By Published On: August 11th, 20064 Comments

I think I’m on some sort of special religious phone-missionaries’ hit list.

I don’t mean they want to kill me. I just think maybe they really, really want to convert me. Or else they think I’m close enough to the light to be worth some extra effort. I really don’t know. But I get many more calls from them than my friends do.

You might think I’m exaggerating. Suffice to say, I’ve been called often enough that now, right away, I give him or her a fair warning of what’s coming.

Which they invariably never heed.

godcalling.jpgLike the last call I got. I wanted to be polite to this nice, elderly lady. She launched in with the standard questions designed to get me agreeing, talking about the world crisis of poverty and war etc. Didn’t I think our leaders were failing to solve it? And couldn’t the underlying problem be our lack of spirituality?

I intervened as respectfully as I could. “You may as well hang up on me right now, ma’am. Because you’re going to hang up on me eventually.”

“Why do you say that?” I heard her strategy shifting slightly.

I explained. “I’ve been contacted by religious people many times before, and they all hang up on me eventually. Because yes, I can tell you I do think the world is in crisis, and I do take these problems very seriously. I take the question of God seriously, too. Unfortunately, my experience tells me that I actually take these topics more seriously than most religious callers like yourself do, and so you’re eventually going to get bored and irritated with me and hang up.”

Of course, any dedicated missionary would take such remarks as a challenge. I quickly realized I’d just inadvertently done the hockey play-off equivalent of calling the opposing team’s best fighter a wussy-pie.

“Oh, I take Our Lord very seriously, I assure you,” she responded.

She talked then, and I listened. She told me about her beliefs and how inspiring they were, and could be for me. It was obvious she’d said these same words many times before; perhaps already many times that evening.

My brain started to go to sleep. My mind reverted to thinking about errands I had to run, deadlines I had to meet.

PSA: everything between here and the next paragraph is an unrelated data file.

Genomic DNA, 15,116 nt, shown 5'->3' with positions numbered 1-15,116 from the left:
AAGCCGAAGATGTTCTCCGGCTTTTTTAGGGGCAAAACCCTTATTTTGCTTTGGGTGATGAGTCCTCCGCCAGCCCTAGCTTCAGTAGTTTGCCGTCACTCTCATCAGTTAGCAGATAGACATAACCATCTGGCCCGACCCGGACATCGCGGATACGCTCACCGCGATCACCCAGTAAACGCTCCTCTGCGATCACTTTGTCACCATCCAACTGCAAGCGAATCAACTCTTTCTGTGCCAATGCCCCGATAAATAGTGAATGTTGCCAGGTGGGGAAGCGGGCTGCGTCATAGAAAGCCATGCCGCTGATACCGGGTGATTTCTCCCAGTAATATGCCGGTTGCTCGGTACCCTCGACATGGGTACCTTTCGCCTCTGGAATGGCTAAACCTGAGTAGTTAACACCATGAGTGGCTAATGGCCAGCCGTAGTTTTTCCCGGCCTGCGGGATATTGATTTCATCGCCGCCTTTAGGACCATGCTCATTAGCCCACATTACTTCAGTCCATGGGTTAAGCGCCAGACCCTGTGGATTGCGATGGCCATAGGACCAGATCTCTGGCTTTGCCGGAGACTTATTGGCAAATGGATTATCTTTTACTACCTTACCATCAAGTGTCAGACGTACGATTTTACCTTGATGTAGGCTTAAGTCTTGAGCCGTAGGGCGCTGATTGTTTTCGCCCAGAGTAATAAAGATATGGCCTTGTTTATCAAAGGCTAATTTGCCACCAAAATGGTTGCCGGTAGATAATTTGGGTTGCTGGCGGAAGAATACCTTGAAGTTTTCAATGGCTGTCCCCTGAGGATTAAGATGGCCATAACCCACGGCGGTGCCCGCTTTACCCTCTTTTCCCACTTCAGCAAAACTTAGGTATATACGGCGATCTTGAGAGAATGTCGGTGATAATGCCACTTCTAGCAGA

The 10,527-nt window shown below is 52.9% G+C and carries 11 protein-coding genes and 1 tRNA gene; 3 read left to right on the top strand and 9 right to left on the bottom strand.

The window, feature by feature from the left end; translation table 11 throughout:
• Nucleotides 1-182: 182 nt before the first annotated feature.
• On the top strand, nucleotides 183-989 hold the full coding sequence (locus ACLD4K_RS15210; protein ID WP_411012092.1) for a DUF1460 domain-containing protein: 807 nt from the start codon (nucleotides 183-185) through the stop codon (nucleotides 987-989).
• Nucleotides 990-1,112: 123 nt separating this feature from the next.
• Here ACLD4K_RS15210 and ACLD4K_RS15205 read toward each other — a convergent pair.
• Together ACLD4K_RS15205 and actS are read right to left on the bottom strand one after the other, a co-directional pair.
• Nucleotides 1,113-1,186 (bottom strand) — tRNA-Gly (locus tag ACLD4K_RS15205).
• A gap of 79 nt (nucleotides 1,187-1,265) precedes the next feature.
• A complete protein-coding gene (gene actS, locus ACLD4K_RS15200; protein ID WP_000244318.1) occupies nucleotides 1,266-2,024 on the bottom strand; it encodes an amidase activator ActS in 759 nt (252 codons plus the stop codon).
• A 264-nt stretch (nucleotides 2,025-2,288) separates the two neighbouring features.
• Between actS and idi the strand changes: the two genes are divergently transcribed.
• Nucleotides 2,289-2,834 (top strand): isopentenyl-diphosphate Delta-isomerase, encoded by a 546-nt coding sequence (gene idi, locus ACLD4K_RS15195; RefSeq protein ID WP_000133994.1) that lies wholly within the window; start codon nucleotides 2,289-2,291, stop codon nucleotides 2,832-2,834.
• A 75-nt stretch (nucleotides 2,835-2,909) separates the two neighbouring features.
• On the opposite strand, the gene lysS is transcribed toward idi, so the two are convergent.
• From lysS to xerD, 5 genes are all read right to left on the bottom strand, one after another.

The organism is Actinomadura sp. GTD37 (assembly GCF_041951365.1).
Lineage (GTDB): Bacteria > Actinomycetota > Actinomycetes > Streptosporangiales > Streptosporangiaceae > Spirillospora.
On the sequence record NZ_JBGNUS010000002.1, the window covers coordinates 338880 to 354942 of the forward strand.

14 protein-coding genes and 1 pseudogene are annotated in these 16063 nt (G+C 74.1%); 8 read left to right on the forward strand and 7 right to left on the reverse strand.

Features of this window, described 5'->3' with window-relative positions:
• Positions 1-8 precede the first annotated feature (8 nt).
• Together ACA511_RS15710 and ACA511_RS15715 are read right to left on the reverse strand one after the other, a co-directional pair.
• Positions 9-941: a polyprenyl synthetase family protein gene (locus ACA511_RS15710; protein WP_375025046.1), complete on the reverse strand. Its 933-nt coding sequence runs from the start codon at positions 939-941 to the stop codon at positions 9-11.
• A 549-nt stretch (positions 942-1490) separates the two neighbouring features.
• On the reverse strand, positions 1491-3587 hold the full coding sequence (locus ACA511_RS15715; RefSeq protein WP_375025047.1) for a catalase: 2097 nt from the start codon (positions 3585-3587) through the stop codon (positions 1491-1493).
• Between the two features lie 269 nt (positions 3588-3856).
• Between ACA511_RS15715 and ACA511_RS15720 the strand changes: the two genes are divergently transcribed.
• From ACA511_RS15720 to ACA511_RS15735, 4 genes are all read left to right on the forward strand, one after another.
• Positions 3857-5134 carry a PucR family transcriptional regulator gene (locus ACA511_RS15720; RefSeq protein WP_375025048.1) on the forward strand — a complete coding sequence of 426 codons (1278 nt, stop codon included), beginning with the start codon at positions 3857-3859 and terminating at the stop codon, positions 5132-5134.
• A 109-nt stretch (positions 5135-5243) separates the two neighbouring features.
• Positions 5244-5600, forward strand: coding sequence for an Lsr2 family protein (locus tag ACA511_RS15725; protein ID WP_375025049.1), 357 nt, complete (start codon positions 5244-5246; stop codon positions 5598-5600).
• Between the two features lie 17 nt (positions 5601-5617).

At some point she asked me one of those rhetorical questions designed to get a quick, patent answer that makes you feel like you’re actively participating in the conversation. “Wouldn’t you like to save money on your phone bill?” “Well, obviously, it’s nice to save money, but–” “Exactly! That’s why you want to hear me rant for ten minutes more about our company’s extraordinary savings plan…”

The kindly woman asked, “Are you looking for a better way of life, sir?”

I paused. I tried to think of how to respond in a way that really expressed how I was feeling.

Finally, I answered. “Are you asking that question rhetorically, just waiting for the predictable reply before you continue speaking? Or do you honestly want to hear and consider what I have to say on this subject? Because first off, for us to really have a dialogue, you’re going to have to put your belief in God aside. Can you consider the possibility that maybe you are living in illusion and have lost your way in life? Can you do that?”

There was no chance at all, she assured me.

“This is the whole problem,” I replied. “You’ve called me up with the intention of getting me to deeply question myself, my life and my beliefs about existence and God, haven’t you? Yet you won’t do the same thing.”

She said she didn’t need to question; she knew God.

“So how can we truly dialogue, then?” I continued. “All that’s really going on here is you believe something, and regardless of what I say, you won’t consider for one second changing your mind. You’re not really listening to me with an open heart and mind. You’re just propagandizing me. I may as well be talking with a TV commercial. And why would you expect me to behave any differently than you?”

She quoted something about faith in face of questioning.

“You believe, do you not, that you’re a messenger for God’s word? Well is it possible God’s trying to speak to you, through me?”

“You’re not God!” she cried, calling the conversation “crazy”, and hanging up.

It amazes me. Many people will believe or not believe in God for decades, but few will persistently question their beliefs for even minutes.